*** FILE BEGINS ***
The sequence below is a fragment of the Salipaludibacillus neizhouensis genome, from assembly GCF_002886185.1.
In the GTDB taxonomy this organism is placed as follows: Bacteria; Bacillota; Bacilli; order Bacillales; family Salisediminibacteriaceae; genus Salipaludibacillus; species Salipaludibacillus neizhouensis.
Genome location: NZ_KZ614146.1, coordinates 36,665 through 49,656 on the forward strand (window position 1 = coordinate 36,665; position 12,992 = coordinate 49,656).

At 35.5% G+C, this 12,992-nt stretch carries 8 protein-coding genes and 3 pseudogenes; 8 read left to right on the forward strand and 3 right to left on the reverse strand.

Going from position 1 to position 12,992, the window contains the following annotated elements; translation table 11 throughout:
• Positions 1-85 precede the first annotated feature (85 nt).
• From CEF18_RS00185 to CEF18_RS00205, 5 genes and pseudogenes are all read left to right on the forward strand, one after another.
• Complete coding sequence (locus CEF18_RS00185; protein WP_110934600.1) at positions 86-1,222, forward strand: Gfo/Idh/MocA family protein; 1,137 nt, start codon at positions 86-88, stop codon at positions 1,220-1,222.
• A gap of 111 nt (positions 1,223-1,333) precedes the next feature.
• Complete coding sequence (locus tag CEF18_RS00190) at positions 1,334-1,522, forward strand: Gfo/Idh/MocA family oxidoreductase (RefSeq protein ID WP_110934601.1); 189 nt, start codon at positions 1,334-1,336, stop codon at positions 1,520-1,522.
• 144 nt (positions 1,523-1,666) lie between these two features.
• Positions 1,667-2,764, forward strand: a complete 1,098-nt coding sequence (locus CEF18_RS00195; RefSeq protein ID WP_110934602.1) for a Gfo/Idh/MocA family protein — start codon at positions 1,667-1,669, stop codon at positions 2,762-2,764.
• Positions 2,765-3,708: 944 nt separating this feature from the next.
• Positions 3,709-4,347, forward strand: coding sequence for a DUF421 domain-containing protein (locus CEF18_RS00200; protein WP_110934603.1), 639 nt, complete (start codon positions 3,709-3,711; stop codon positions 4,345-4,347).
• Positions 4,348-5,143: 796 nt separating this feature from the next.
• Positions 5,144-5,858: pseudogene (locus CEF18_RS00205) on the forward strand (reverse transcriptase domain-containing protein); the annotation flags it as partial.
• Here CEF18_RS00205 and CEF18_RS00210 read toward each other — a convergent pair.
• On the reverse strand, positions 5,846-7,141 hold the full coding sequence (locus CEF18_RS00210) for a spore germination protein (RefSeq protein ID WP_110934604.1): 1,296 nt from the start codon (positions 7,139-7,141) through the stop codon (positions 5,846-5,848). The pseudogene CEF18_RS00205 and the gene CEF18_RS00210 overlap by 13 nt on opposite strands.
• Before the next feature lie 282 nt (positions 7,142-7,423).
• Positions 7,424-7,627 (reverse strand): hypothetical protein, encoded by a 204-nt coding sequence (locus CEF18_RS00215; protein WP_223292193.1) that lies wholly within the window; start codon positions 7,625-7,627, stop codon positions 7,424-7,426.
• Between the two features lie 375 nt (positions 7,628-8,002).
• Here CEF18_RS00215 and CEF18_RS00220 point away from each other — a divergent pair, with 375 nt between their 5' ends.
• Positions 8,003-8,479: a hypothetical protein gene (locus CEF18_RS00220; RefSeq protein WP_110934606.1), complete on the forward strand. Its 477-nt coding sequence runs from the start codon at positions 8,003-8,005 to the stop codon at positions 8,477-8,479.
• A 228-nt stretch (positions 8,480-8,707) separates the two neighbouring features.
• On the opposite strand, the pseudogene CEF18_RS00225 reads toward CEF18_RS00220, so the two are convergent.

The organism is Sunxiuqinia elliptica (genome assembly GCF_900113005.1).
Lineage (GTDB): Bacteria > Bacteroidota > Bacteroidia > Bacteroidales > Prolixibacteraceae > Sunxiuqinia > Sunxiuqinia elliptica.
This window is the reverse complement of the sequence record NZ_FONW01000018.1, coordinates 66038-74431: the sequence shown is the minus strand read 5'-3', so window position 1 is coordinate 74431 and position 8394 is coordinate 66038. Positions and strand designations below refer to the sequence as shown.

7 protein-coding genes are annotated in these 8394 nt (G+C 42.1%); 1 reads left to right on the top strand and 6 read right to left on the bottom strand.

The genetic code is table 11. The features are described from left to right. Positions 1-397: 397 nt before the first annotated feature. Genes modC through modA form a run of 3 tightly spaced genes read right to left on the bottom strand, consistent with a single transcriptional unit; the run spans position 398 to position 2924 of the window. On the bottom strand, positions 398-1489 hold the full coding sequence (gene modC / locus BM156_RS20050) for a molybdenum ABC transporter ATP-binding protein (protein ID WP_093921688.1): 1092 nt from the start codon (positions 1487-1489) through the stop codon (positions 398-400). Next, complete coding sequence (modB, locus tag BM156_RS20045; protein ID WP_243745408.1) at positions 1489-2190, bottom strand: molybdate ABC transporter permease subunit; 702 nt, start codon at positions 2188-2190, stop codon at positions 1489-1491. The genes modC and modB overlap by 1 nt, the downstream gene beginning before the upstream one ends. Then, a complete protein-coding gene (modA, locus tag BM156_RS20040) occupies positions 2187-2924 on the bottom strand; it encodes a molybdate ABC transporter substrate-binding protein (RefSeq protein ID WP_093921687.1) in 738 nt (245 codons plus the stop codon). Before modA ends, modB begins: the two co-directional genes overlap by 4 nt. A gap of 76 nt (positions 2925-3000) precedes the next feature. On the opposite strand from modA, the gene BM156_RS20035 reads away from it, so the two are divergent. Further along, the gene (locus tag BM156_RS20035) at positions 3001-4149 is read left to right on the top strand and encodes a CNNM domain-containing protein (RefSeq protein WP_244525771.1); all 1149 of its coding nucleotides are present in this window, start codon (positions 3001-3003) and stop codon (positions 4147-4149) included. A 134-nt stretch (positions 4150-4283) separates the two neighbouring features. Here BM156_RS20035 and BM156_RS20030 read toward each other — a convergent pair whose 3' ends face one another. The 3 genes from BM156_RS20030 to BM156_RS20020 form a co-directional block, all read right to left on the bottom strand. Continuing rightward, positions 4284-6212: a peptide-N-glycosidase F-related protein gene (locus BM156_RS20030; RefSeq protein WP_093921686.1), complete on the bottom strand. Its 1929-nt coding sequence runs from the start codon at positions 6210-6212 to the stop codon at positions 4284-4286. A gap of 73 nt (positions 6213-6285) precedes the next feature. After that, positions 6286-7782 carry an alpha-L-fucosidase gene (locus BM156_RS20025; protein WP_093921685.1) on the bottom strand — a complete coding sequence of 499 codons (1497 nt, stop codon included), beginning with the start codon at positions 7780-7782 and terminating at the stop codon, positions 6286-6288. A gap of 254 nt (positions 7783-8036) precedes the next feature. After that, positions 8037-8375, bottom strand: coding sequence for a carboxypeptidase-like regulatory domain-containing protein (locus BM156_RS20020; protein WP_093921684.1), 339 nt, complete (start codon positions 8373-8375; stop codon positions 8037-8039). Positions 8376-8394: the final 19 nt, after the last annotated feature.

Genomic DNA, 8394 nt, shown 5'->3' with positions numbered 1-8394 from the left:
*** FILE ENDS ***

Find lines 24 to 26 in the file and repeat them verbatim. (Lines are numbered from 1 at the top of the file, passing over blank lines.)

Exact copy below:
• A 228-nt stretch (positions 8,480-8,707) separates the two neighbouring features.
• On the opposite strand, the pseudogene CEF18_RS00225 reads toward CEF18_RS00220, so the two are convergent.

The organism is Sunxiuqinia elliptica (genome assembly GCF_900113005.1).